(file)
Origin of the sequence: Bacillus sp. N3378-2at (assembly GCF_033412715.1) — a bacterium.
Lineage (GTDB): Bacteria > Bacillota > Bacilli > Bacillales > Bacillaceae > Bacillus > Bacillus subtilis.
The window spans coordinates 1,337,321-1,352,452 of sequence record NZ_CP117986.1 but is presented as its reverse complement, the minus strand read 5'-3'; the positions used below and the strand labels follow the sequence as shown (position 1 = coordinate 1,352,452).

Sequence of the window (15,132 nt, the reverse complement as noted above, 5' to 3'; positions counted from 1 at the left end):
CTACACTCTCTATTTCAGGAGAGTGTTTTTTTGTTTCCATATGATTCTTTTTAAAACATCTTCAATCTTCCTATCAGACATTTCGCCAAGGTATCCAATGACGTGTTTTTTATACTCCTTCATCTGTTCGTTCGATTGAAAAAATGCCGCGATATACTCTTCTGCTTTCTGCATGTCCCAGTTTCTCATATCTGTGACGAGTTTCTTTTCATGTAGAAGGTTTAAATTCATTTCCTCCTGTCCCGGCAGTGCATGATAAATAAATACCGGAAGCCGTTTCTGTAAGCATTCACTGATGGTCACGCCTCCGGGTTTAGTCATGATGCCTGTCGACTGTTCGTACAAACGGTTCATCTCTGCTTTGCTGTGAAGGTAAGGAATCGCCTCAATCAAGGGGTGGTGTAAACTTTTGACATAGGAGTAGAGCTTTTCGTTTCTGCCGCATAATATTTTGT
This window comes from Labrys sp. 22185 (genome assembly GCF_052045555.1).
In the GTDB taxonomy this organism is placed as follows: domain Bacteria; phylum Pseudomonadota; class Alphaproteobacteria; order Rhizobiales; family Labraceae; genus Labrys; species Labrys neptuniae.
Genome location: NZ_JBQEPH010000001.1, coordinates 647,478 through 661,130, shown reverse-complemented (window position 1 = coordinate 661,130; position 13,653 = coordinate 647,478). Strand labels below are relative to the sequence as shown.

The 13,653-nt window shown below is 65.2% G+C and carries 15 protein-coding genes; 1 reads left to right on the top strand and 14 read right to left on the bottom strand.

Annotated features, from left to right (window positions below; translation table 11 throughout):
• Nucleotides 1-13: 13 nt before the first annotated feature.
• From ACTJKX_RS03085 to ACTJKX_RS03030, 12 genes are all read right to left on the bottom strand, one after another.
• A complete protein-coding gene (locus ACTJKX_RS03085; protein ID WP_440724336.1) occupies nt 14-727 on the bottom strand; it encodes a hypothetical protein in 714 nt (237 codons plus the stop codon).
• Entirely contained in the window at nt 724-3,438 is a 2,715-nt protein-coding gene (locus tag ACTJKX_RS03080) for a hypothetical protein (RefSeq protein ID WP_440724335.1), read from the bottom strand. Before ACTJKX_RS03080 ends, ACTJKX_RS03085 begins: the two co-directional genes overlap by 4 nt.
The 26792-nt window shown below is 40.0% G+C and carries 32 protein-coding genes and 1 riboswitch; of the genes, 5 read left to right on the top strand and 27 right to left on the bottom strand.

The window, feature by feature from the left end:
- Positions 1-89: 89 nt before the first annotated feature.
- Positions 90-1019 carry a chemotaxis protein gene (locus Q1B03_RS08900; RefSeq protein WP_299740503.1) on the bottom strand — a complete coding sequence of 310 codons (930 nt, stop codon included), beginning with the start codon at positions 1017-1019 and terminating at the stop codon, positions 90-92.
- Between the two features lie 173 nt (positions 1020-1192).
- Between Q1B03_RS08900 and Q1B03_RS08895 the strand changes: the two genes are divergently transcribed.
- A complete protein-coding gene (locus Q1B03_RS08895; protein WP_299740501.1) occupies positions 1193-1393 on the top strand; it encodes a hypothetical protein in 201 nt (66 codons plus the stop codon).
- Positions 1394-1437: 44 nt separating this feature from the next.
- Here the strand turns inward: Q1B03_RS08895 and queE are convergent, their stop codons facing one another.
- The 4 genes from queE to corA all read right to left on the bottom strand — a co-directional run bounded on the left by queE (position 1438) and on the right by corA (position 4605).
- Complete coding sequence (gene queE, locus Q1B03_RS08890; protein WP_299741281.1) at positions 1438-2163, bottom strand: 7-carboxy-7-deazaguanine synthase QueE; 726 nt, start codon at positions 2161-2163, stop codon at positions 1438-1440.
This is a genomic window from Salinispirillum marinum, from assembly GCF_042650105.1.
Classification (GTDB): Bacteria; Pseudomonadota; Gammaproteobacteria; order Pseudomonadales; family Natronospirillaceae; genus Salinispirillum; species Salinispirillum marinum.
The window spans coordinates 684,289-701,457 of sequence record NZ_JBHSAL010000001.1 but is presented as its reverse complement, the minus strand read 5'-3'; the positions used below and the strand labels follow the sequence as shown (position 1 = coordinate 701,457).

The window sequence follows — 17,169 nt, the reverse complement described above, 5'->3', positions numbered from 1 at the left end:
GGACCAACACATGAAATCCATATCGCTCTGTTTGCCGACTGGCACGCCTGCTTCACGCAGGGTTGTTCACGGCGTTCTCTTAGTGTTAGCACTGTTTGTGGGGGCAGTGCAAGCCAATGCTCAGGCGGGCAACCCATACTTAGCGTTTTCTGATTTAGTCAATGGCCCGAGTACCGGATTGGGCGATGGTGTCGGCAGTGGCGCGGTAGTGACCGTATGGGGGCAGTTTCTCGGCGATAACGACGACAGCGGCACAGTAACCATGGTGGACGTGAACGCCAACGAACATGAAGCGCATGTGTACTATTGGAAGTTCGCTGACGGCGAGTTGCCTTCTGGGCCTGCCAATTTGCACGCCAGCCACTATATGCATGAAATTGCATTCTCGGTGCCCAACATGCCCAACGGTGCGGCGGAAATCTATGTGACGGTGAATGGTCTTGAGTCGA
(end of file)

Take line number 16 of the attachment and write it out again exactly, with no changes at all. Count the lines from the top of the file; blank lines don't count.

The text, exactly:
The window, feature by feature from the left end: